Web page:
Frustration over President Biden’s stalled agenda is seeping into the Virginia governor’s race and sapping excitement from Democratic voters.
Supporters of Democratic nominee Terry McAuliffe say they are disappointed that Democrats in Washington haven’t accomplished much despite controlling Congress and the White House.
“I’m scared because there’s not a lot of energy I see in this campaign,” said Ann Hunter Roe, 77, of Richmond. “I don’t know what to think, except that I’m hoping that the people that are Democrats will show up” at the polls.
In Washington, Democrats are scrambling to mend divisions between the party’s progressive and moderate wings to pass Mr. Biden’s scaled-down $2 trillion social welfare and climate change bill, as well as a $1.2 trillion infrastructure package.
“I am worried that the divisions of the Democratic Party are blocking things,” said Ms. Roe, a retired social worker. “It’s almost like they want to get elected on the basis of their very strong point of view and their advocacy.”
Democratic Sen. Mark Warner of Virginia has argued that “the single best thing” the party can do for Mr. McAuliffe is getting work done by passing the infrastructure bill or a China competition bill.
“Internal squabbles on the Democratic side are preventing the president from a win on either of those and directly reinforcing the message that Democrats know how to govern is a challenge,” Mr. Warner recently told Politico.
Jim Thurber, a political science professor at American University, said the gridlock on Capitol Hill has drained enthusiasm in the Virginia race. He said that’s one reason Mr. McAuliffe has brought in high-profile Democrats, including former President Barack Obama, to generate excitement in the final stretch of the race.
“People are turned off, and therefore, turnout will go down. And that’s why you’ve got people, very prominent Democrats, like Obama, coming over there to campaign to try to get people excited,” Mr. Thurber said.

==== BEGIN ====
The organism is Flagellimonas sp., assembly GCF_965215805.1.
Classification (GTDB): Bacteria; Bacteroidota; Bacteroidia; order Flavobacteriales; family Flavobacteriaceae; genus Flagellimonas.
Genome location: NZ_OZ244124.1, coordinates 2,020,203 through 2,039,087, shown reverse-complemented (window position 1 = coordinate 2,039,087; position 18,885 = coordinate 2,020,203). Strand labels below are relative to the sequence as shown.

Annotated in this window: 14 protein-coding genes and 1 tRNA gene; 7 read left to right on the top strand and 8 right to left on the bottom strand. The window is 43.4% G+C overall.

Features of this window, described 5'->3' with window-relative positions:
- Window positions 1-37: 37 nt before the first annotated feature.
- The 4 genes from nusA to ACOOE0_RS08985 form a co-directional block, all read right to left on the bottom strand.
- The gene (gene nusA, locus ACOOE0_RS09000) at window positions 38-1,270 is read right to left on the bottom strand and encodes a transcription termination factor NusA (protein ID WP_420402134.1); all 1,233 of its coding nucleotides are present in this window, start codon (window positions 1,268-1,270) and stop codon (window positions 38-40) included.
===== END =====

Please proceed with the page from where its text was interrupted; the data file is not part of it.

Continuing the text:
Mr. McAuliffe is set to campaign with Vice President Kamala Harris on Thursday and Mr. Obama on Saturday.
Richmond resident Teresa Crowley, 38, who attended a rally for Mr. McAuliffe with First Lady Jill Biden last week, said Mr. Biden and the Democrats should be working harder to get their agenda passed.
“I’m very disappointed,” Ms. Crowley, a registered Democrat who works for a credit card company.
Ms. Crowley said her excitement about Mr. McAuliffe also dwindled after his recent comments on parents’ input in schools and she attended the rally to “know more about who I’m voting for.”
In the final debate with Mr. Youngkin, Mr. McAuliffe said, “I don’t think parents should be telling schools what they should teach.” The remark has haunted his campaign since, despite his efforts to walk it back and clean it up.
“I really don’t agree with that,” said Ms. Crowley, who has three children ages 4, 5 and 12 years old. “I feel like we as a parent, you do have a say so in your kids’ teaching. We should be heard and in consideration of our kids and their environment and what they’re around.”
Matt Grossmann, a political science professor at Michigan State University, said the potential benefit of Mr. Biden’s blocked agenda also could be a demotivating factor for Republican turnout in statewide races, more so than if he had been able to swiftly implement new policies.
“It’s a trade-off,” Mr. Grossmann said. “He would increase support among Democrats if he was able to pass something big, but that has historically also led to more of a backlash on the other side.”
Ballots are already being cast in Virginia’s expanded early voting period.
Despite dissatisfaction about what’s playing out at the national level, Henrico resident Marcie Agie, 67, remained optimistic about Mr. McAuliffe’s chances.
“I already voted, and I voted the Democratic ticket because I think that’s what’s going to help us the most,” Ms. Agie said.
Mr. McAuliffe was slightly ahead in what polls show is a very tight race.
A CBS News/YouGov poll conducted Oct. 4-11 had Mr. McAuliffe up by 3% with 50% over Mr. Youngkin’s 47%.
The poll surveyed 1,040 likely voters and had an error margin of 4.1 percentage points, which is greater than Mr. McAuliffe’s 3-point edge, making the poll a statistical tie.
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